To be continued......

A reminder for Catholics on "deliverance"

I do not think I have written on this for a long time. I think I had an article on line about this several years ago. As I am meeting people today involved in something dubious, I thought I would write a reminder to Catholics about deliverance ministries run by lay people.

Let me make some succinct points.

One, there is no difference in the terms deliverance and exorcism in the Catholic Church. People who say that the two words mean something other than the removal of demonic activity in or around a person are deluded. The Catholic Church does not use the term deliverance, only exorcism. Deliverance is a term which comes from the protestants, who do not have an official structure for such things.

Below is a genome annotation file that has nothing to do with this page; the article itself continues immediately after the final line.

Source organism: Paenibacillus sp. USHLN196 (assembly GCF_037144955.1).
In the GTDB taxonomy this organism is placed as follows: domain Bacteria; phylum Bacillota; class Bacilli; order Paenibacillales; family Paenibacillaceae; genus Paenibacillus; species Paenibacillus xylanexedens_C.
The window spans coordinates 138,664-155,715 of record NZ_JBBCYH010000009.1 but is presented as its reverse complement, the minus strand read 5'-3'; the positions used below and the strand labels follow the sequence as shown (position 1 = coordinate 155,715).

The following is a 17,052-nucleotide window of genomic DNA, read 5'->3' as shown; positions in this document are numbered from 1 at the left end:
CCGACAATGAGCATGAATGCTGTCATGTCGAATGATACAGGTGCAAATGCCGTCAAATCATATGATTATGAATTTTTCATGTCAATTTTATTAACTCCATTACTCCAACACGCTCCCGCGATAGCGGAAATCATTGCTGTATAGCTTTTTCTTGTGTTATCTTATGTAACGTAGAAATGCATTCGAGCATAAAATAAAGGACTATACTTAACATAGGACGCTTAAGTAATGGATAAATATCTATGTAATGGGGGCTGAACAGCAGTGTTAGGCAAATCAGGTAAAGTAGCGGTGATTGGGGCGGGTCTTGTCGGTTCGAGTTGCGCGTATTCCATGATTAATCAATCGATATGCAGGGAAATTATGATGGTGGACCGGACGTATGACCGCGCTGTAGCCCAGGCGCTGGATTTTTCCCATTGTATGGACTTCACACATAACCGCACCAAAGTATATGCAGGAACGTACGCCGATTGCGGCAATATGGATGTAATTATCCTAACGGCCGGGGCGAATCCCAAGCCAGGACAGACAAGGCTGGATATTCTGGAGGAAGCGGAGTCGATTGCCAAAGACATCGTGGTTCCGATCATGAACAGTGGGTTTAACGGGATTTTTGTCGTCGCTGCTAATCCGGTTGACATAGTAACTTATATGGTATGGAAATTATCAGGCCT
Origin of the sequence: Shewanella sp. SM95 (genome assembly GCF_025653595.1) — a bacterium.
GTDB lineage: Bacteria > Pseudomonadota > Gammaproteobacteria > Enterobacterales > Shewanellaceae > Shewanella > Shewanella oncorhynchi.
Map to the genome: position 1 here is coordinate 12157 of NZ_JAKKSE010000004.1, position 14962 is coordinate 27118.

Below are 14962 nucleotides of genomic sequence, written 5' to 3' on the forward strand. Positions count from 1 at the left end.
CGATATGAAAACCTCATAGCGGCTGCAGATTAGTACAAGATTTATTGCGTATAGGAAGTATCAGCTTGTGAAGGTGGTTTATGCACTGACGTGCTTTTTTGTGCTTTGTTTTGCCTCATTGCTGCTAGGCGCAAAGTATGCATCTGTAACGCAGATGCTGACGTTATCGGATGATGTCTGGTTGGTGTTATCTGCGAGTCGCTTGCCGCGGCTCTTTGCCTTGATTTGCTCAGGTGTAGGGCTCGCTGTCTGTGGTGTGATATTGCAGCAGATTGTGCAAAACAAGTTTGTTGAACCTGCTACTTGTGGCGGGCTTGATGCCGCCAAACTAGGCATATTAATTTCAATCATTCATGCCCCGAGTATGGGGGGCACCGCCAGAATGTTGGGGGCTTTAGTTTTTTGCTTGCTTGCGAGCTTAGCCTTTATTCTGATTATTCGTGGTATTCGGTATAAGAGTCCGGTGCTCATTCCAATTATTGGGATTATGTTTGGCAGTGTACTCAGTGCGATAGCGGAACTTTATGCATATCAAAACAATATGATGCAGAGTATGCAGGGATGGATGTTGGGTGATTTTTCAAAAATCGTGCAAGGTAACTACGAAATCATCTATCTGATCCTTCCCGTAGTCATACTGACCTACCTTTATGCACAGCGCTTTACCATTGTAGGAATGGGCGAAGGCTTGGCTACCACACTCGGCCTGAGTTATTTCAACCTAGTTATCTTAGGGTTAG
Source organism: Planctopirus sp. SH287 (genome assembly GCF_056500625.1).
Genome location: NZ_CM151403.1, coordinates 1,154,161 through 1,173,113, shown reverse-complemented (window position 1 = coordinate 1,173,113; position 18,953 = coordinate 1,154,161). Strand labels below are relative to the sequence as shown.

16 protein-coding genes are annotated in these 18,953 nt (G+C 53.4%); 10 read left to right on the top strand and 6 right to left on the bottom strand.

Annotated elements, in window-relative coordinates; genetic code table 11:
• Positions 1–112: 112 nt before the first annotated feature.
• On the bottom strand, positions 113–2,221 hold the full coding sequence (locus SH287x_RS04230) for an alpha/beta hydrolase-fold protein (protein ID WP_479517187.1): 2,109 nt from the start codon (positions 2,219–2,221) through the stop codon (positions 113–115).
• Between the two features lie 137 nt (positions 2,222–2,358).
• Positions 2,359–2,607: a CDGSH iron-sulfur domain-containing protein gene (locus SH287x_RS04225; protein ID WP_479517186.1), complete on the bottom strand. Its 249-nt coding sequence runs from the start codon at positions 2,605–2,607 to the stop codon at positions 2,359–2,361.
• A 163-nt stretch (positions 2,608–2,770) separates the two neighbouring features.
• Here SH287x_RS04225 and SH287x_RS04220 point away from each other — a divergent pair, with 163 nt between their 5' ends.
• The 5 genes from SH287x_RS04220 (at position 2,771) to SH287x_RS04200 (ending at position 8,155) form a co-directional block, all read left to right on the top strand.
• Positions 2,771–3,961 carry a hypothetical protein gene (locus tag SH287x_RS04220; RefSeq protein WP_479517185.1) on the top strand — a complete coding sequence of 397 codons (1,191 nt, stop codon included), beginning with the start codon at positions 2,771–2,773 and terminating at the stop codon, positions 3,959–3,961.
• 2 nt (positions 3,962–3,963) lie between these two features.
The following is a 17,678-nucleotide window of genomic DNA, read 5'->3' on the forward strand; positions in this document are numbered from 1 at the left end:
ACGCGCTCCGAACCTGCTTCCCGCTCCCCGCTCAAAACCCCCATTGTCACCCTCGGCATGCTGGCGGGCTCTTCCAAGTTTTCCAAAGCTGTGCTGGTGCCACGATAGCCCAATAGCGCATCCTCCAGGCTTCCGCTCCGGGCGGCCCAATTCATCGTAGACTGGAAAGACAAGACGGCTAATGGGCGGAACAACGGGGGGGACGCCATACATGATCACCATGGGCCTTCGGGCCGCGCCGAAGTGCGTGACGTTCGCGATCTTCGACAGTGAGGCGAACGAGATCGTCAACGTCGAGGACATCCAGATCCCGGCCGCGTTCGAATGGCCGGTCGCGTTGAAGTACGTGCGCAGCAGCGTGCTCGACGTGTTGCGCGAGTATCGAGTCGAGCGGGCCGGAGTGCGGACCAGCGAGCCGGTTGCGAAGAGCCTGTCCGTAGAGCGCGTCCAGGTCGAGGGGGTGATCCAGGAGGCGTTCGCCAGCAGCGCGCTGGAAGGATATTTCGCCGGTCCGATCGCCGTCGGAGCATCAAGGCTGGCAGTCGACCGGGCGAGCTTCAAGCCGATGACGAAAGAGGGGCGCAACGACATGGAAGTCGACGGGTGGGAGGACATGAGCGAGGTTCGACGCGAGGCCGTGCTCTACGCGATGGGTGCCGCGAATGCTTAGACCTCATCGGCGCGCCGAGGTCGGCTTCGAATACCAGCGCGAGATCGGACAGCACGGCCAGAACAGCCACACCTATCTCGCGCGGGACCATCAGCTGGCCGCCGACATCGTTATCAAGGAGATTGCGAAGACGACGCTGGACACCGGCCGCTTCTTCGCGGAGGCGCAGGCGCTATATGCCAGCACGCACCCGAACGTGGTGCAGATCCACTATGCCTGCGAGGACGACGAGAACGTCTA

Two, only priests, and rarely, those lay people appointed by a bishop, under the authority of a bishop, can "do" exorcisms. To be an exorcist or involved in such is an official position in the Church. If there are priests and lay people doing so-called deliverance or exorcism outside the specific appointment of a bishop, they are not in obedience and must be avoided. Confusion on this set in in the 1970s, with the deletion of the minor orders. Lay people were allowed to do some of those offices done only by priests or deacons in the past, such as Lector and Extraordinary Minister. Therefore, some of the laity and even some priests, thoughts the laity could do the other minor order of exorcism. This is not so.